We did the one hour run world record attempts. Mo Farah broke the men’s world record and Sifan Hassan the women’s. In addition, Abdi Bashir broke the 20km world record and Peter Genyn broke the world record in the wheelchair 100m (T51).  So, we had four world records in total. It was a very challenging year for everyone, but we managed to stage the event and that was magical.

When have you felt the most challenged?

As an athlete it would have to be the time I was injured. It was in 2006 at the European Championships in Gothenburg and I tore my hamstring. A year after that I had a difficult time getting into shape and I missed the 2007 World Championships in Osaka.  I am a very positive guy by nature, but that was definitely tough. When this happens as an athlete you also have to deal with losing sponsors and finding ways to get income although you are not competing.

As a meeting director, it was in the weeks and months leading up to the 44th Memorial van Damme meeting. Covid was something nobody and anticipated or had ever experienced. The organising team had never had to organise an event under those circumstances; dealing with the government to get approvals, ensuring all athletes arrived safely and ensure all protocols. That is why it was such a big reward when the event happened and was a success.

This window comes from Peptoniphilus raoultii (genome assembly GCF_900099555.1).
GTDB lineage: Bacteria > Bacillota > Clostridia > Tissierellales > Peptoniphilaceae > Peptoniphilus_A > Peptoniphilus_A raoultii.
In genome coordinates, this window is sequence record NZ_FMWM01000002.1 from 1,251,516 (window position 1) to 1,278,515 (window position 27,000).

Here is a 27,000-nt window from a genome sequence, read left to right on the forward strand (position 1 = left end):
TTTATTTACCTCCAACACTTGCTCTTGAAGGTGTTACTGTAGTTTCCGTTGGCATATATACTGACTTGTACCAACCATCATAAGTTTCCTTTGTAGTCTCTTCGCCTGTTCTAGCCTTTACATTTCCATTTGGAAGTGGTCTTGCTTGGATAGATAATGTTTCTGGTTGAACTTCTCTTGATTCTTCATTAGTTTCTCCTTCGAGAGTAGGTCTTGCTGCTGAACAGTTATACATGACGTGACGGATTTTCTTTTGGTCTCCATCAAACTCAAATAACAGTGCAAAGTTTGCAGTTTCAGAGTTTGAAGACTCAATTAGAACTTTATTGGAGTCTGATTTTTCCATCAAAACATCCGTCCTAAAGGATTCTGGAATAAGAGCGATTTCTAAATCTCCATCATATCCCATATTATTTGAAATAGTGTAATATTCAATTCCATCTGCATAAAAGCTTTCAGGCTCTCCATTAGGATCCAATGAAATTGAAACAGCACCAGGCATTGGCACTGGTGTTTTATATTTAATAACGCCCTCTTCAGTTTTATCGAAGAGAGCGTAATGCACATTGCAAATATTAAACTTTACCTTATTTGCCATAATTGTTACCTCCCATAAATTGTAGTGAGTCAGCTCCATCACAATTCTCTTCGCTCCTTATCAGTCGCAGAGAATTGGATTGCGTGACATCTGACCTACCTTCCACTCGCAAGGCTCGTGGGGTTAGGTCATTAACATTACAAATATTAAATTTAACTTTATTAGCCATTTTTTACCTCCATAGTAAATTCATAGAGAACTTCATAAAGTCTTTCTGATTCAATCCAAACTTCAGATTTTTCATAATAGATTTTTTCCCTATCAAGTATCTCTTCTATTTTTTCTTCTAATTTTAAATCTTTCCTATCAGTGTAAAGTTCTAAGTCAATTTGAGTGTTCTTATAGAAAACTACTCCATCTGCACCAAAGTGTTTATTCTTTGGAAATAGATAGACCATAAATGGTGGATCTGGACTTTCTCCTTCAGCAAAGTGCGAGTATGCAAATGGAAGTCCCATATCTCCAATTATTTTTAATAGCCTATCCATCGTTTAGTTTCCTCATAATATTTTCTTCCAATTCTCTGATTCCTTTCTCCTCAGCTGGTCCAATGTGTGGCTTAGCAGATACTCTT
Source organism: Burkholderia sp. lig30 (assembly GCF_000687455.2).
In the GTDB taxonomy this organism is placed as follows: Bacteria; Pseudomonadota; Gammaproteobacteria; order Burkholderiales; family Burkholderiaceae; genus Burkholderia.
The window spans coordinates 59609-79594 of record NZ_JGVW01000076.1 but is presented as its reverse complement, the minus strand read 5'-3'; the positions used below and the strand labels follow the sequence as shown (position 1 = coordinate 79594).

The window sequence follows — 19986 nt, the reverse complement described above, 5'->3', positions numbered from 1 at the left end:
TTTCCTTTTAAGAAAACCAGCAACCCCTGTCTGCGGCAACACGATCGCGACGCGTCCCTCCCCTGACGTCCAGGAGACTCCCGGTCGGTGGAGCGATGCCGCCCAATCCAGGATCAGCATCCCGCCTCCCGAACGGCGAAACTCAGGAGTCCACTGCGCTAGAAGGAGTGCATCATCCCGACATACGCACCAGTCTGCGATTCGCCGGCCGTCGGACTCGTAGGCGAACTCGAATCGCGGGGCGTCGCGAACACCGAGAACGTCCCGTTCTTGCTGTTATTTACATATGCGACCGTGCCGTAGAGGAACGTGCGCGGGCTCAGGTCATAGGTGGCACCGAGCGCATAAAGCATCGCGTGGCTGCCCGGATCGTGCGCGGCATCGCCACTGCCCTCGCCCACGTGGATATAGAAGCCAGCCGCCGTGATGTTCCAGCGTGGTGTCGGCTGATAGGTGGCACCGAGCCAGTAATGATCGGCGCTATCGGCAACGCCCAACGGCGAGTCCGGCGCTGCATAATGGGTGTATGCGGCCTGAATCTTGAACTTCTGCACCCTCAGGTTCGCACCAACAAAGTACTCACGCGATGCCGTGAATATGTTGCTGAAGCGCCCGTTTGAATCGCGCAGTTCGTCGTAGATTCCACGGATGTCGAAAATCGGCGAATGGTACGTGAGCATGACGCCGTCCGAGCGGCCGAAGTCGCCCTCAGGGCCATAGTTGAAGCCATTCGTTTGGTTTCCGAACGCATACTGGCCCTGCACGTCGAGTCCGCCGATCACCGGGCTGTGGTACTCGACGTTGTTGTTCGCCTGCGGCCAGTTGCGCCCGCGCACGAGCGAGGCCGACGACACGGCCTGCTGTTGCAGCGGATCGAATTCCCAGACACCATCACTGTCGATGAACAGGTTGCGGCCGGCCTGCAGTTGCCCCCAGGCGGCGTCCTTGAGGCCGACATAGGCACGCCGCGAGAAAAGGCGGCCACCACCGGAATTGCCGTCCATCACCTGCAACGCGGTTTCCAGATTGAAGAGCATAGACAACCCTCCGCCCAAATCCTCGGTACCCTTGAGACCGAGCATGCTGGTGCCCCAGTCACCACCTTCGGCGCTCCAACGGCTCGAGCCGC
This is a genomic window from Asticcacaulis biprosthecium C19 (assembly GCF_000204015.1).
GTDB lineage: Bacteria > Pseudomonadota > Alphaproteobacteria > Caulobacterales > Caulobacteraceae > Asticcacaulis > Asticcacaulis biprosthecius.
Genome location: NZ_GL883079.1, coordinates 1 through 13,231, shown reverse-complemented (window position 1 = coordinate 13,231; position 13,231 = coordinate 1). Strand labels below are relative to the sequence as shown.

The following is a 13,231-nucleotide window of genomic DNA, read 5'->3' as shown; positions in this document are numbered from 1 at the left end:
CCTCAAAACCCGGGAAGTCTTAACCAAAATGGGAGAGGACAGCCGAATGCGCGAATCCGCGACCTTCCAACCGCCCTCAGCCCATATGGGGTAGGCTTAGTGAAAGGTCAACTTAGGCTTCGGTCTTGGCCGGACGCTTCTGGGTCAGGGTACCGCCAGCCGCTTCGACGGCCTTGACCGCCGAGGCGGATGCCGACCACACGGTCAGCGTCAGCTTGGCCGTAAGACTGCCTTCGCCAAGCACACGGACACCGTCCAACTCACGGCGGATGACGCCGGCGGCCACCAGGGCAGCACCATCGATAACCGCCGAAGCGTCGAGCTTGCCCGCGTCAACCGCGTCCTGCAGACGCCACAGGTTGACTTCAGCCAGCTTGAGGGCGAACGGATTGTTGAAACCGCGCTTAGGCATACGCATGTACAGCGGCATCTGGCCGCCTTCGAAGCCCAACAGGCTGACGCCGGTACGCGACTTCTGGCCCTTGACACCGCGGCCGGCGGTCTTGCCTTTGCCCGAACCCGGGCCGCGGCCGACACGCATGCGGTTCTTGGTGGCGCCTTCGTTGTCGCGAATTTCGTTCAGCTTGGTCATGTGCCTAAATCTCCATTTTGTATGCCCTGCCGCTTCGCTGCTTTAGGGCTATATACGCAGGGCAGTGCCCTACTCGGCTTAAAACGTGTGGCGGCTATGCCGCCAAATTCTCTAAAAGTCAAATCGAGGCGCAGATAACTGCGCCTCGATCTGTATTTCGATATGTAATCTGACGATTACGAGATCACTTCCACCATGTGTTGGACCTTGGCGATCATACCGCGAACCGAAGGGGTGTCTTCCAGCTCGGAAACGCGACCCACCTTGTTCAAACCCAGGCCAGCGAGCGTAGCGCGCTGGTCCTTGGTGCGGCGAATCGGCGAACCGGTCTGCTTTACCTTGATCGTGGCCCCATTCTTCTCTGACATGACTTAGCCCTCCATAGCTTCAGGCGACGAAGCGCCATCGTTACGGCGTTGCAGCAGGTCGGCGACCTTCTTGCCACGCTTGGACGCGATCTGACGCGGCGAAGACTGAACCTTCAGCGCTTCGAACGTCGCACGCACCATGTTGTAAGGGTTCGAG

If your house was burning what 3 things would you save? (other than people and pets!)

I am not very materialistic, but I love my beautiful bikes! I would take my bike, so I can still go cycling. I would try and grab my computer because it has all my work and pictures. Thankfully we now have everything in the cloud nowadays, so even if I am unable to save it I would still have access to everything. I also have some trophies in the living room, this includes my 2008 Sportsman of the Year Award and the bronze statue I received for my Lifetime Achievement Award. Those kinds of things are not replaceable. Although I still treasure and carry the memories with me, I would still like to have them when I move to a new house.

Did you have any superstitions when you were competing?

I used to, but I let go of them very earlier in my career.

My superstition was that I needed to always run with black socks. These were my lucky black socks, because in my very first year as a pro athlete in 2002 I qualified for the European Championships in them. In 2003 I qualified for the World Championships and met the Olympic standards wearing the same socks. But then I arrived at the World Champs in Paris, and I had forgotten my blacks socks! We tried to make plans for my parents to get them to the event, then I thought to myself, it’s not the socks that make me fast, I am fast and have been training very well. So, I ran the heats in white socks and was very nervous, but still qualified for the semis. After that I ran with all colour socks.

Leave a Reply

Your email address will not be published.

You May Also Like

Q&A WITH… HABITAM ALEMU

Country: Ethiopia Profession: Athlete – 800m Career Highlights National Record- 1:56.71 2018 World Indoor Championships – 4th 2018 African Championships Bronze medallist 2016 Olympian Well done on a great indoor…

Q&A WITH… STEVE FUDGE

Country: Great Britain Profession: Coach Steve is the head coach at the FudgeLdnProject. He has guided a number of British athletes to sub10 & sub20s performances, and 18 international medals,…